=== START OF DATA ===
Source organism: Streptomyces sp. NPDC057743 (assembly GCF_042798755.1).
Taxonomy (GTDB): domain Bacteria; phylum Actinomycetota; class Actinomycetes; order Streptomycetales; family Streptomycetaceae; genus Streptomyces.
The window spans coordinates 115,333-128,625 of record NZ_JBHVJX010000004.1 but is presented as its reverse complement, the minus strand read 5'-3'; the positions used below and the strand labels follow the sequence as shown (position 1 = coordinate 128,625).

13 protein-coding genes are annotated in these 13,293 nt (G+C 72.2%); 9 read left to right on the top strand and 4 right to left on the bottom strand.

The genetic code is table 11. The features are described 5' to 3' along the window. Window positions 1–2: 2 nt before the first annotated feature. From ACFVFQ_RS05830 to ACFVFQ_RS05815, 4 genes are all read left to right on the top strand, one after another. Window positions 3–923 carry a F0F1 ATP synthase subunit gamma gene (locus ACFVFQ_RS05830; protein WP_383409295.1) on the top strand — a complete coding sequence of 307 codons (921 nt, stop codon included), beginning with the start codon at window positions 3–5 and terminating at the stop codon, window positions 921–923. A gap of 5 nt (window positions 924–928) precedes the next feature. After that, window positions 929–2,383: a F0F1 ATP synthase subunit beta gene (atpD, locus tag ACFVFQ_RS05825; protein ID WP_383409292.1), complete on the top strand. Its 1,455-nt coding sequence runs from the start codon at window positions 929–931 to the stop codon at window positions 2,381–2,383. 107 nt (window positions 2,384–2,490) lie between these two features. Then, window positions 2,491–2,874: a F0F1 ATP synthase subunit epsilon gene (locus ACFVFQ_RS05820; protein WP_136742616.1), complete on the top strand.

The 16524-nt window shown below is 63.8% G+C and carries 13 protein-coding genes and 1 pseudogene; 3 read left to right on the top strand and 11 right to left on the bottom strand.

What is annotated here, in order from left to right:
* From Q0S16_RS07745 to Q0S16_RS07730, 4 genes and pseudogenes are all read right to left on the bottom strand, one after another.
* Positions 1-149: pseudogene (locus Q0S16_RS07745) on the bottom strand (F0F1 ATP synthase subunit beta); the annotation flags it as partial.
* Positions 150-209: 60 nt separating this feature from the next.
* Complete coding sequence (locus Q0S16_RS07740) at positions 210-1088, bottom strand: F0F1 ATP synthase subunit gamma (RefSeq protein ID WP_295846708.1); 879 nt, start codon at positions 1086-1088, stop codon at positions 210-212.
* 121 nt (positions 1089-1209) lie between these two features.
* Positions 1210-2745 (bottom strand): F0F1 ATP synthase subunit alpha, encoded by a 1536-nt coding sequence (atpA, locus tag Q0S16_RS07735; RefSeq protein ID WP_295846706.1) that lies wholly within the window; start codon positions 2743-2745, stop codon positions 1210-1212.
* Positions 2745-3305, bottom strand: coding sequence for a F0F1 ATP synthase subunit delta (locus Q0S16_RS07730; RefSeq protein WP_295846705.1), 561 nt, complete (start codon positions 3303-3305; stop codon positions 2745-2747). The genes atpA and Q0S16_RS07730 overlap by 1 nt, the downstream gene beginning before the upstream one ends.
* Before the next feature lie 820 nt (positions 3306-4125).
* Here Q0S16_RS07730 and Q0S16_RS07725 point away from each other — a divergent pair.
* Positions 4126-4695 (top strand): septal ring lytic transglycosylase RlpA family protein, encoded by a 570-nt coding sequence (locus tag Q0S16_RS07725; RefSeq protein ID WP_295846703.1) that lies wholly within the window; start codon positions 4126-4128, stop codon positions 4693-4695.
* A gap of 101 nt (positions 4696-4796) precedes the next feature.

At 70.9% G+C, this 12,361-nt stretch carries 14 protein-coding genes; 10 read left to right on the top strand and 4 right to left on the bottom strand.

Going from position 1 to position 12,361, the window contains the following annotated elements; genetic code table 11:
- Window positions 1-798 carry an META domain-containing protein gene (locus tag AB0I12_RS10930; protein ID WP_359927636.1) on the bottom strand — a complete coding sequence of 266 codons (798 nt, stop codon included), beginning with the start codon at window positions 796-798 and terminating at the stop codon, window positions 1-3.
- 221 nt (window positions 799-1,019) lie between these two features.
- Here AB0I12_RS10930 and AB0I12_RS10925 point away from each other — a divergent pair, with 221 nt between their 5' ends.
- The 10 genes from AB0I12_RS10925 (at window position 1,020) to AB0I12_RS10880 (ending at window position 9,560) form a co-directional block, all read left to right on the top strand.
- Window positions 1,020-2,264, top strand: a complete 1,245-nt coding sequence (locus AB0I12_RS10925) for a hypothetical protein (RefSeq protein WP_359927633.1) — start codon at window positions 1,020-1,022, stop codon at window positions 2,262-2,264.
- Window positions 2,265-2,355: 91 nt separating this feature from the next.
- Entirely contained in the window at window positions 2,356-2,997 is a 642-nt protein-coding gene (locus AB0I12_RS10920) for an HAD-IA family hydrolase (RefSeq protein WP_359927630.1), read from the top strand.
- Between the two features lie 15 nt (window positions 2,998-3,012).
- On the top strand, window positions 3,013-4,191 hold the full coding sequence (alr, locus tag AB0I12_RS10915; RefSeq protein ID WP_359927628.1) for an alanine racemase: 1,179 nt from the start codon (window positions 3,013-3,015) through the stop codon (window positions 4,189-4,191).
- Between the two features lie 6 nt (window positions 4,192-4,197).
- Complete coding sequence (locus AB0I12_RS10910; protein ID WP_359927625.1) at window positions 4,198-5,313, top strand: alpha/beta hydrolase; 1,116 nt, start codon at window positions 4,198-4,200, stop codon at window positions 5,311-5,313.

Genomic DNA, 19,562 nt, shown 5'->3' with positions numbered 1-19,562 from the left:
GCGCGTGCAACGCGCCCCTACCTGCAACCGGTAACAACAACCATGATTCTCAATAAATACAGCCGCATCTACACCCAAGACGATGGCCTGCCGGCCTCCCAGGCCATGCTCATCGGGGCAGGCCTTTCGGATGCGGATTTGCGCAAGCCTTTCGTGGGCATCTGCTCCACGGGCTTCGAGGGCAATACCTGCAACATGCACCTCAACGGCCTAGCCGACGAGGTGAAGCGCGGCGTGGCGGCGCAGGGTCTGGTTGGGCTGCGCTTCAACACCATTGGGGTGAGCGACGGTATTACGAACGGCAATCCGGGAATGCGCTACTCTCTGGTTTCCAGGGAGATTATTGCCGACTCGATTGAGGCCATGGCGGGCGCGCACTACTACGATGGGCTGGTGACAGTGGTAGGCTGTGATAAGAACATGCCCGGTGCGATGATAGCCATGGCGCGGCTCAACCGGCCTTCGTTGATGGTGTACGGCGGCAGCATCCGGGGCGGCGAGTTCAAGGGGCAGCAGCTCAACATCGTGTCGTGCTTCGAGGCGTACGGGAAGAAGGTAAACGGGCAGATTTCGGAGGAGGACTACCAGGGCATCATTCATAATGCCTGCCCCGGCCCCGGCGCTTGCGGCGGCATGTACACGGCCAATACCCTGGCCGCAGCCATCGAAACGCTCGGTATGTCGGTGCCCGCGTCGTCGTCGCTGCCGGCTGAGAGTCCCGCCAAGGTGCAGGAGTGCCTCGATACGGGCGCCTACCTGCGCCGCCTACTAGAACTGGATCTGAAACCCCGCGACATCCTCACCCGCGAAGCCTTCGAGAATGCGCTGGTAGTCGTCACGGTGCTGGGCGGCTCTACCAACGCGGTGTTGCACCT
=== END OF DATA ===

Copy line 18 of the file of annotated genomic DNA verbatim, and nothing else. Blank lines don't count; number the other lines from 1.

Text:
* A gap of 101 nt (positions 4696-4796) precedes the next feature.